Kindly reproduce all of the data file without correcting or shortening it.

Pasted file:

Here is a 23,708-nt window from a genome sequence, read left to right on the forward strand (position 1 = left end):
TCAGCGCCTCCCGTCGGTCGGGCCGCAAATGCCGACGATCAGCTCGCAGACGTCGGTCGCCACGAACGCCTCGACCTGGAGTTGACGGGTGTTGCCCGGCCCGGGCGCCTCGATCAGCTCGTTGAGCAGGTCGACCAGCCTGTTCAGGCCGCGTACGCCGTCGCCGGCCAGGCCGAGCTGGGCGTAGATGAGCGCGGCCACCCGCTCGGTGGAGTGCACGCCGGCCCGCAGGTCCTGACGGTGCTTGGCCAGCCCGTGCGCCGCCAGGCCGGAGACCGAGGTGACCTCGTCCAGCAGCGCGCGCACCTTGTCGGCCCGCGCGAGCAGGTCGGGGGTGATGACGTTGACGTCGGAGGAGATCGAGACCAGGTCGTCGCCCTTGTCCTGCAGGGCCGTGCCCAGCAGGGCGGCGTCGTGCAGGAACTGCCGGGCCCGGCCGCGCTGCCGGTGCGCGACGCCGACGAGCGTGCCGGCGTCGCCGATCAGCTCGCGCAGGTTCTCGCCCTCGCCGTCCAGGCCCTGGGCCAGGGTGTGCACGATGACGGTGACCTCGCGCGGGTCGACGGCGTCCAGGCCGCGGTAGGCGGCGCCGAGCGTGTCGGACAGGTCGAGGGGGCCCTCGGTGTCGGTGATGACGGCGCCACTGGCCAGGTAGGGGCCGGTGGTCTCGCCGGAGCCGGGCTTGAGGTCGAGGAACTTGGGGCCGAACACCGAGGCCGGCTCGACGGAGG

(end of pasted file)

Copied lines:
Here is a 23,708-nt window from a genome sequence, read left to right on the forward strand (position 1 = left end):
TCAGCGCCTCCCGTCGGTCGGGCCGCAAATGCCGACGATCAGCTCGCAGACGTCGGTCGCCACGAACGCCTCGACCTGGAGTTGACGGGTGTTGCCCGGCCCGGGCGCCTCGATCAGCTCGTTGAGCAGGTCGACCAGCCTGTTCAGGCCGCGTACGCCGTCGCCGGCCAGGCCGAGCTGGGCGTAGATGAGCGCGGCCACCCGCTCGGTGGAGTGCACGCCGGCCCGCAGGTCCTGACGGTGCTTGGCCAGCCCGTGCGCCGCCAGGCCGGAGACCGAGGTGACCTCGTCCAGCAGCGCGCGCACCTTGTCGGCCCGCGCGAGCAGGTCGGGGGTGATGACGTTGACGTCGGAGGAGATCGAGACCAGGTCGTCGCCCTTGTCCTGCAGGGCCGTGCCCAGCAGGGCGGCGTCGTGCAGGAACTGCCGGGCCCGGCCGCGCTGCCGGTGCGCGACGCCGACGAGCGTGCCGGCGTCGCCGATCAGCTCGCGCAGGTTCTCGCCCTCGCCGTCCAGGCCCTGGGCCAGGGTGTGCACGATGACGGTGACCTCGCGCGGGTCGACGGCGTCCAGGCCGCGGTAGGCGGCGCCGAGCGTGTCGGACAGGTCGAGGGGGCCCTCGGTGTCGGTGATGACGGCGCCACTGGCCAGGTAGGGGCCGGTGGTCTCGCCGGAGCCGGGCTTGAGGTCGAGGAACTTGGGGCCGAACACCGAGGCCGGCTCGACGGAGG